Effects of respiratory muscle training (RMT) in children with infantile-onset Pompe disease and respiratory muscle weakness
Date of Original Version
PURPOSE: Respiratory muscle weakness is a primary therapeutic challenge for patients with infantile Pompe disease. We previously described the clinical implementation of a respiratory muscle training (RMT) regimen in two adults with late-onset Pompe disease; both demonstrated marked increases in inspiratory and expiratory muscle strength in response to RMT. However, the use of RMT in pediatric survivors of infantile Pompe disease has not been previously reported. METHOD: We report the effects of an intensive RMT program on maximum inspiratory pressure (MIP) and maximum expiratory pressure (MEP) using A-B-A (baseline-treatment-posttest) single subject experimental design in two pediatric survivors of infantile Pompe disease. Both subjects had persistent respiratory muscle weakness despite long-term treatment with alglucosidase alfa. RESULTS: Subject 1 demonstrated negligible to modest increases in MIP/MEP (6% increase in MIP, d=0.25; 19% increase in MEP, d=0.87), while Subject 2 demonstrated very large increases in MIP/MEP (45% increase in MIP, d=2.38; 81% increase in MEP, d=4.31). Following three-month RMT withdrawal, both subjects maintained these strength increases and demonstrated maximal MIP and MEP values at follow-up. CONCLUSION: Intensive RMT may be a beneficial treatment for respiratory muscle weakness in pediatric survivors of infantile Pompe disease.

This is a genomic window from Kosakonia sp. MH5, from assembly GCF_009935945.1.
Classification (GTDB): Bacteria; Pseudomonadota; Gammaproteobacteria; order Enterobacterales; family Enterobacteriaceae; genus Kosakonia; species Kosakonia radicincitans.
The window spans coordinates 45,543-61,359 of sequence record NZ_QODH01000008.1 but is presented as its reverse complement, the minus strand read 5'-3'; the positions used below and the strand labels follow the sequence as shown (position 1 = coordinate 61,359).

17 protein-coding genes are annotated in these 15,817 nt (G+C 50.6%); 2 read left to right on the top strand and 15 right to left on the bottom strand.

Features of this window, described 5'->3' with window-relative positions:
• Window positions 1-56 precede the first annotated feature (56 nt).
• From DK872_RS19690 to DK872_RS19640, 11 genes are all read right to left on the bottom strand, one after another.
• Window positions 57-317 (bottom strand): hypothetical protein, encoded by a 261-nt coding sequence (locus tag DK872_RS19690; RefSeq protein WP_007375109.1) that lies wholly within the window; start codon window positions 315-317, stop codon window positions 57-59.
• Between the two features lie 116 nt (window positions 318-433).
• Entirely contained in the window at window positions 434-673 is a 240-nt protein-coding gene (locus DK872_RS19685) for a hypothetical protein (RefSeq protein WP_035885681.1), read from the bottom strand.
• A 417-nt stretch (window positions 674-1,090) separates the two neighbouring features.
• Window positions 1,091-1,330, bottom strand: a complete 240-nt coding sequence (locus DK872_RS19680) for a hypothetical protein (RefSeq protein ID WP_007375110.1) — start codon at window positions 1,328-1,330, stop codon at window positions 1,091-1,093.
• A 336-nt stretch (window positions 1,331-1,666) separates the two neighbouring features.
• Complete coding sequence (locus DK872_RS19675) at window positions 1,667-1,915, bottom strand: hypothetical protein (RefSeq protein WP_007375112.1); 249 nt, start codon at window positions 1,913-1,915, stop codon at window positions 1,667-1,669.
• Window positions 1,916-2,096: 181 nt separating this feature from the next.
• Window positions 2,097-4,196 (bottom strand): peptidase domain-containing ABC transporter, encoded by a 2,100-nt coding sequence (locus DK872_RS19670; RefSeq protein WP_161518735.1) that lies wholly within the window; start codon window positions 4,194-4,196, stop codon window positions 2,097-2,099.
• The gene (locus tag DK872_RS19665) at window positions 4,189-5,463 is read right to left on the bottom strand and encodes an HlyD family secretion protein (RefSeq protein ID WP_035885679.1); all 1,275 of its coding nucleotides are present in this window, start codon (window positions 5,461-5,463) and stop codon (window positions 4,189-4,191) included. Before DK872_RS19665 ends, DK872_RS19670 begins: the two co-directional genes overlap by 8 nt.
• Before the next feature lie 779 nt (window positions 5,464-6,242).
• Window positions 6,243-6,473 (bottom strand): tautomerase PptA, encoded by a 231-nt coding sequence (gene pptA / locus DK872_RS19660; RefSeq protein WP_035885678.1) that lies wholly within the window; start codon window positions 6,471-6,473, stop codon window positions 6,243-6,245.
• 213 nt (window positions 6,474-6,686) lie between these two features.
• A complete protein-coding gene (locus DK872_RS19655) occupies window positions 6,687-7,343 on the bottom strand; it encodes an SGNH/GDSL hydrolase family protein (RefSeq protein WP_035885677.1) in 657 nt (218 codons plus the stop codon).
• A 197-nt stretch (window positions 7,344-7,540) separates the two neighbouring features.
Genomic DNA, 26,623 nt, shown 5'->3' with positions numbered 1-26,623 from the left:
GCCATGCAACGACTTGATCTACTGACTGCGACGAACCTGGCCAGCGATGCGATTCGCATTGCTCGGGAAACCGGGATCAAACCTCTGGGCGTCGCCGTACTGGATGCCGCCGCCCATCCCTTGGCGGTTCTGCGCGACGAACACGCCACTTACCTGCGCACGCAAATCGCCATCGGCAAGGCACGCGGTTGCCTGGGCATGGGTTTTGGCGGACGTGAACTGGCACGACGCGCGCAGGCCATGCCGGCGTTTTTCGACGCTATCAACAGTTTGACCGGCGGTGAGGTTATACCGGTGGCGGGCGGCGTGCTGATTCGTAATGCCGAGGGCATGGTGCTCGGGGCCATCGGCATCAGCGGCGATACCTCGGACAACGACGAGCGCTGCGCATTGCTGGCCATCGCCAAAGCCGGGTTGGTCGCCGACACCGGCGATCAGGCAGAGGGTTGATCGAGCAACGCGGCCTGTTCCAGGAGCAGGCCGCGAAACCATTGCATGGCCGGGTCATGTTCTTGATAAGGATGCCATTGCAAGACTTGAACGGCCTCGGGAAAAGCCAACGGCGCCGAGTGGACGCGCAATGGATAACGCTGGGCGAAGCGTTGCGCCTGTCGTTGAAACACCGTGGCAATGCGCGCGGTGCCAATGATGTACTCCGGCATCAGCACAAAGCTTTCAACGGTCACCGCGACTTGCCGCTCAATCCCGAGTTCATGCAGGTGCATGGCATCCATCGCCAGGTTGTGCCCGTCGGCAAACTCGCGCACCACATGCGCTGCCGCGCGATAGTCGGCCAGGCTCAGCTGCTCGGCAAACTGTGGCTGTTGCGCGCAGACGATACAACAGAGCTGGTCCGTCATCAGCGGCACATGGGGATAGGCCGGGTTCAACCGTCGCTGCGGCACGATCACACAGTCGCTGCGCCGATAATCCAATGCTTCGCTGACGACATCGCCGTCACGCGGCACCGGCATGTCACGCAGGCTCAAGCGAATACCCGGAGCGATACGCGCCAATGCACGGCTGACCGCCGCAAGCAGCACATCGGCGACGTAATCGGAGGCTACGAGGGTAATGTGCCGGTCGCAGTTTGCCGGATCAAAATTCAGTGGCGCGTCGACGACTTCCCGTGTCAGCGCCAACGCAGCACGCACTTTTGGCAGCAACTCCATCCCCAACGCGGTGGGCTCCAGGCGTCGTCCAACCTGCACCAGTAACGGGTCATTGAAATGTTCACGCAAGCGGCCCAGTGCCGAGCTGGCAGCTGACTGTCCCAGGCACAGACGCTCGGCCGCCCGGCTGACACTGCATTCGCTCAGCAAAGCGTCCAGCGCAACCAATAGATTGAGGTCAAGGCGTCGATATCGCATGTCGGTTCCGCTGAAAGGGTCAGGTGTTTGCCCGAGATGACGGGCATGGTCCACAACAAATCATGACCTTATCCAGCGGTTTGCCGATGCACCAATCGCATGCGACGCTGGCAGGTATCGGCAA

Journal of Pediatric Rehabilitation Medicine
Jones, Harrison N., Kelly D. Crisp, Tronda Moss, Katherine Strollo, Randy Robey, Jeffrey Sank, Michelle Canfield, Laura E. Case, Leslie Mahler, Richard M. Kravitz, and Priya S. Kishnani. "Effects of respiratory muscle training (RMT) in children with infantile-onset Pompe disease and respiratory muscle weakness." Journal of Pediatric Rehabilitation Medicine 7, 3 (2014): 255-265. doi:10.3233/PRM-140294.